This can make a big difference in changing perception. I am not sure you can have beer swigging, egotistical, unethical, competitive hunters hunting on the same land with the same PH as unashamedly ethical, conservation first hunters, as I am concerned you will get painted with the same brush.
Now for the more difficult one (and I am just going to say it). I feel there are some animals that attract far more emotion than others. And somehow more care or consideration needs to go into hunting these than others e.g. leopard, lion, elephant. Ideally, if I was a hunter, I would just stay clear of these and see it as my conservation duty to pay for their culling and conservation. But that is me.
Please don’t get me wrong … this is not because I have a problem with them being hunted. Personally, I would not want to hunt them but this is not about subjective judgement calls… at the end of the day, as a landowner, I would be happy to take on any hunters for whatever animals as long as they abided by my ethics/standards/rules, as the economic benefit takes precedence over what I personally like or do not like.
That said, I reckon 95% of all emotive pictures and anti-hunter/animal rightist PR campaigns have one or more of these animals at the forefront and I feel that more care/thinking needs to be taken/done in this regard.
I obviously do not have all the answers but a few questions to ponder … are there ways to make hunting more bearable for the more emotive conservationists out there? Is there a way to prove that game would die from starvation or old age if it was not hunted? Is there a way to ensure that quotas are abided by?
On the radical side, you could create an auction platform e.g. anti-hunters/animal rightists can buy the lion for the cost of the hunt? In other words, put your money where your mouth is or allow a hunter to take up the quota. This would create quite an interesting market/conservation platform. Technology could do amazing things in this regard … discussion for another day.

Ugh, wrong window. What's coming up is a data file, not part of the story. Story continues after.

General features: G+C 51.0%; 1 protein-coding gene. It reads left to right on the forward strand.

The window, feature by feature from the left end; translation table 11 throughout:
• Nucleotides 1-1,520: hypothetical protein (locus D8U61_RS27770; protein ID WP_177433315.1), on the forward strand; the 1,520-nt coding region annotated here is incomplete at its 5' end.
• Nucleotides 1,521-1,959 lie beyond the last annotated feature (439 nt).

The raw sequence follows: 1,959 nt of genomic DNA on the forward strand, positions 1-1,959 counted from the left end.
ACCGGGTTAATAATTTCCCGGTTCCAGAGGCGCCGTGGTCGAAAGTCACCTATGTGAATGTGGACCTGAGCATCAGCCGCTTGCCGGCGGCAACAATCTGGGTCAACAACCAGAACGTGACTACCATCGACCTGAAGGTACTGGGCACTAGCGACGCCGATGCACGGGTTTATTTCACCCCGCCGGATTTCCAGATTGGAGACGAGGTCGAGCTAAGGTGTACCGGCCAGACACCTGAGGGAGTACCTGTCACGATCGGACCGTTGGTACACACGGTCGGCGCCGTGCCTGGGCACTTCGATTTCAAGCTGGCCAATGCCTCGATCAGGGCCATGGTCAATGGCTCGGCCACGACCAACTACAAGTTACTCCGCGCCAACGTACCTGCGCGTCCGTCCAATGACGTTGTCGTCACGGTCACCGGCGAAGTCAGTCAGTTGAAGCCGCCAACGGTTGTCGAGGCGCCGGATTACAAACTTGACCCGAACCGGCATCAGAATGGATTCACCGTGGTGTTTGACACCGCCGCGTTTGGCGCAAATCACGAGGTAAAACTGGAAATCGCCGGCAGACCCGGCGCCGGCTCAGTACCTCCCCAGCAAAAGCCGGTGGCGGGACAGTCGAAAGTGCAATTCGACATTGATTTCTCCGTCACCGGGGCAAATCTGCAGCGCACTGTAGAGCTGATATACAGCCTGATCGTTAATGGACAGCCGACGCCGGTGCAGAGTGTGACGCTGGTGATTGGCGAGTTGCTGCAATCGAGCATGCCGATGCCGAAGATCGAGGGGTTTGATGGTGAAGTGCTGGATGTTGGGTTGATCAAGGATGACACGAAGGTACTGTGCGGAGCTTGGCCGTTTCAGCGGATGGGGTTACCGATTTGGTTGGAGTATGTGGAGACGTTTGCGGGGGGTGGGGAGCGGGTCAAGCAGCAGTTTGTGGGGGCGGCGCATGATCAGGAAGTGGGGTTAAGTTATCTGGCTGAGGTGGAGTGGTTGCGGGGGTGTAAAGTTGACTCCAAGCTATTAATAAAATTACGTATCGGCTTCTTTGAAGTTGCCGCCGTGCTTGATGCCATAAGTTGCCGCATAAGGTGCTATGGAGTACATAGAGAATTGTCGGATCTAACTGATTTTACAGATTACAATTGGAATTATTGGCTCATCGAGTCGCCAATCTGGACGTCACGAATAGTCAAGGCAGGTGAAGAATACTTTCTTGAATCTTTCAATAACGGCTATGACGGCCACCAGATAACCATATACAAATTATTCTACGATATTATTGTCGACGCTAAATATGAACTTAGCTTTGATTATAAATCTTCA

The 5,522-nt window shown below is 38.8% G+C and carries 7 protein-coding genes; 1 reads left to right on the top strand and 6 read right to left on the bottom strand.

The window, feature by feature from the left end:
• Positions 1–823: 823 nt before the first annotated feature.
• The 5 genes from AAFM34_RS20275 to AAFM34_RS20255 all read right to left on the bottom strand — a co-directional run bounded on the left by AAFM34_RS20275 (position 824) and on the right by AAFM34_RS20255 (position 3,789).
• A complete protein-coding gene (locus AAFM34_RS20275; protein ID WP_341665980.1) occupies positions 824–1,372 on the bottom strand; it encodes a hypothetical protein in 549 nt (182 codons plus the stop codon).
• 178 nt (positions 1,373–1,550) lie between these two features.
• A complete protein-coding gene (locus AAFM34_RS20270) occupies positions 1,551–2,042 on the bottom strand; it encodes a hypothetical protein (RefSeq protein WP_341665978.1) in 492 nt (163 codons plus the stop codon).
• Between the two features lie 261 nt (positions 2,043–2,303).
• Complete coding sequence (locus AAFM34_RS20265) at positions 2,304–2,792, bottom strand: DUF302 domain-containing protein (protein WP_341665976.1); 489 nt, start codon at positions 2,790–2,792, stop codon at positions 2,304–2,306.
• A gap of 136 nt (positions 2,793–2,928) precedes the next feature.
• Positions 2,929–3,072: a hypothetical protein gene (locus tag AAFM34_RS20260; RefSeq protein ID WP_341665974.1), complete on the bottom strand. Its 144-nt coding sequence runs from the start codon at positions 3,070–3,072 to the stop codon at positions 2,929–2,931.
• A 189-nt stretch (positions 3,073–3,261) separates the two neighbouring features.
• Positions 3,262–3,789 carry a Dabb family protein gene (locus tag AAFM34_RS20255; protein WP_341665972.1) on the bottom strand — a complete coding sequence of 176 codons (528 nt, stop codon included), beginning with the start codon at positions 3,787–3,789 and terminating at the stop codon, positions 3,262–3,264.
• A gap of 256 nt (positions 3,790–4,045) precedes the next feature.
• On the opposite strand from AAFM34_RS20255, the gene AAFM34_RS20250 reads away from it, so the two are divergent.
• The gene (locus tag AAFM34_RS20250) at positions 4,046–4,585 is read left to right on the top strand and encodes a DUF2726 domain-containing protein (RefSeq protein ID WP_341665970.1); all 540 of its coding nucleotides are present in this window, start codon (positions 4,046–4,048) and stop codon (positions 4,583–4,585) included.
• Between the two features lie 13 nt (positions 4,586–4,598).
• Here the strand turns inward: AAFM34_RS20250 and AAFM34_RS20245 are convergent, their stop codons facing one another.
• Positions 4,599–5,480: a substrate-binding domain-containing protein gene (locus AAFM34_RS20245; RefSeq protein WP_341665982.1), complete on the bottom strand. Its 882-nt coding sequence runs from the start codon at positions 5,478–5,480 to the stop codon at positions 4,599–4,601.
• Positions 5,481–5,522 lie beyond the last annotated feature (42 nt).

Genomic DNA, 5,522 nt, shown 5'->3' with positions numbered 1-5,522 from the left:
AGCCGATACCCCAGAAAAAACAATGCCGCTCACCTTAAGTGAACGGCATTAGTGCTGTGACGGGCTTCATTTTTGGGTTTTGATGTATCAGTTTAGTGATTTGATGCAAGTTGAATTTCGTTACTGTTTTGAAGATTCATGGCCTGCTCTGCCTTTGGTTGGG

My son’s calm and rational comments reinforced thoughts that had been going through my own mind for some time. We needed to establish an unashamedly ethical hunting association which had it as its main goal the promotion of ethical and legal hunting of free range game on a fair chase and sustainable basis on properties where the landowners shared our values. We needed to promote the benefits of hunting, on the one hand, and come out strongly against the practices of the unethical and illegal few whose egos and competitiveness were damaging the image of hunting and, therefore, the very crucial conservation which it supports.
We also needed to stop debating with those anti-hunters and animal rightists who are never going to change and focus on the vast number of undecided people who, every day, join the ranks of the academically inspired, politically correct, if only because they do not see or hear any alternative views because the anti-hunters and animal rightist, in turn, are so adept and spend so much time, effort and money publicizing the deeds of the competitive egos and downright illegal, bad people out there who masquerade as hunters.
Fortunately, the formation of the Fair Chase Guild is well underway and should be formed in the next month under the auspices of SA Hunters which, with some 40 000 members, is as big as and probably more effective than all the other hunting and conservation associations in Africa combined. The Guild will have as its main focus the promotion of unashamedly ethical hunting and the benefits it brings to conservation.